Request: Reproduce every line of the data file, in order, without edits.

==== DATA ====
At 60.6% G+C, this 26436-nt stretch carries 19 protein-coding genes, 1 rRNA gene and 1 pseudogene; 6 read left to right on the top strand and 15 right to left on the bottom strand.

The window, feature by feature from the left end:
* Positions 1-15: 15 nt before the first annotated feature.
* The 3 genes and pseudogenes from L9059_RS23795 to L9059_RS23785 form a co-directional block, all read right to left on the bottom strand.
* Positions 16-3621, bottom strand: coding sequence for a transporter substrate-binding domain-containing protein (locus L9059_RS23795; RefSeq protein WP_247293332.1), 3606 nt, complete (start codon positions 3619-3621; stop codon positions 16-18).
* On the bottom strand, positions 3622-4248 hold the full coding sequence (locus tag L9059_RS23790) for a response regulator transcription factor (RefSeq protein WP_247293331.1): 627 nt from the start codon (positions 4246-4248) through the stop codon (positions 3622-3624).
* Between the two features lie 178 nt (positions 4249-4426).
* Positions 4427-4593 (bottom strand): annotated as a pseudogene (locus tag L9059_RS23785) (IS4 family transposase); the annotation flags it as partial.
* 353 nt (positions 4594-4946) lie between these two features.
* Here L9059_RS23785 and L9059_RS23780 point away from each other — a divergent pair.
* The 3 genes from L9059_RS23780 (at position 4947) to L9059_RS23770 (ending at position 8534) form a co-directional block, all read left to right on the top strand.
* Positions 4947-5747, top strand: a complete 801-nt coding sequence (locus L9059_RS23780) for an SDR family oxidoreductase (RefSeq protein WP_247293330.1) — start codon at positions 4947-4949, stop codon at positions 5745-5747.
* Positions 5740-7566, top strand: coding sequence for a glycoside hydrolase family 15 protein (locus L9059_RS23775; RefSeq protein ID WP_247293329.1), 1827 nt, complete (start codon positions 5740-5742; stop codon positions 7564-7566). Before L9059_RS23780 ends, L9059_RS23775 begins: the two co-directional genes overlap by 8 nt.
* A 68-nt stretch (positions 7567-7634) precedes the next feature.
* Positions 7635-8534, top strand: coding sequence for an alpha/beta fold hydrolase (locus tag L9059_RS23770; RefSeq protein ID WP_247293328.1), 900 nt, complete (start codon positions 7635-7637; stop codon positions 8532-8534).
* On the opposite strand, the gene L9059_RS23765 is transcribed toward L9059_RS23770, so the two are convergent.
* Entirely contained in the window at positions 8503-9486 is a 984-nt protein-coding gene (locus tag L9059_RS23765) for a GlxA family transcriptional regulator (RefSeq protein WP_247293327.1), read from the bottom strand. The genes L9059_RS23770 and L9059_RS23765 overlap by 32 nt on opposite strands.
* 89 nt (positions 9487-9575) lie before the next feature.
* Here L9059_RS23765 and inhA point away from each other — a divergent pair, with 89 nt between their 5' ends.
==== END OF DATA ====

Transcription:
At 60.6% G+C, this 26436-nt stretch carries 19 protein-coding genes, 1 rRNA gene and 1 pseudogene; 6 read left to right on the top strand and 15 right to left on the bottom strand.

The window, feature by feature from the left end:
* Positions 1-15: 15 nt before the first annotated feature.
* The 3 genes and pseudogenes from L9059_RS23795 to L9059_RS23785 form a co-directional block, all read right to left on the bottom strand.
* Positions 16-3621, bottom strand: coding sequence for a transporter substrate-binding domain-containing protein (locus L9059_RS23795; RefSeq protein WP_247293332.1), 3606 nt, complete (start codon positions 3619-3621; stop codon positions 16-18).
* On the bottom strand, positions 3622-4248 hold the full coding sequence (locus tag L9059_RS23790) for a response regulator transcription factor (RefSeq protein WP_247293331.1): 627 nt from the start codon (positions 4246-4248) through the stop codon (positions 3622-3624).
* Between the two features lie 178 nt (positions 4249-4426).
* Positions 4427-4593 (bottom strand): annotated as a pseudogene (locus tag L9059_RS23785) (IS4 family transposase); the annotation flags it as partial.
* 353 nt (positions 4594-4946) lie between these two features.
* Here L9059_RS23785 and L9059_RS23780 point away from each other — a divergent pair.
* The 3 genes from L9059_RS23780 (at position 4947) to L9059_RS23770 (ending at position 8534) form a co-directional block, all read left to right on the top strand.
* Positions 4947-5747, top strand: a complete 801-nt coding sequence (locus L9059_RS23780) for an SDR family oxidoreductase (RefSeq protein WP_247293330.1) — start codon at positions 4947-4949, stop codon at positions 5745-5747.
* Positions 5740-7566, top strand: coding sequence for a glycoside hydrolase family 15 protein (locus L9059_RS23775; RefSeq protein ID WP_247293329.1), 1827 nt, complete (start codon positions 5740-5742; stop codon positions 7564-7566). Before L9059_RS23780 ends, L9059_RS23775 begins: the two co-directional genes overlap by 8 nt.
* A 68-nt stretch (positions 7567-7634) precedes the next feature.
* Positions 7635-8534, top strand: coding sequence for an alpha/beta fold hydrolase (locus tag L9059_RS23770; RefSeq protein ID WP_247293328.1), 900 nt, complete (start codon positions 7635-7637; stop codon positions 8532-8534).
* On the opposite strand, the gene L9059_RS23765 is transcribed toward L9059_RS23770, so the two are convergent.
* Entirely contained in the window at positions 8503-9486 is a 984-nt protein-coding gene (locus tag L9059_RS23765) for a GlxA family transcriptional regulator (RefSeq protein WP_247293327.1), read from the bottom strand. The genes L9059_RS23770 and L9059_RS23765 overlap by 32 nt on opposite strands.
* 89 nt (positions 9487-9575) lie before the next feature.
* Here L9059_RS23765 and inhA point away from each other — a divergent pair, with 89 nt between their 5' ends.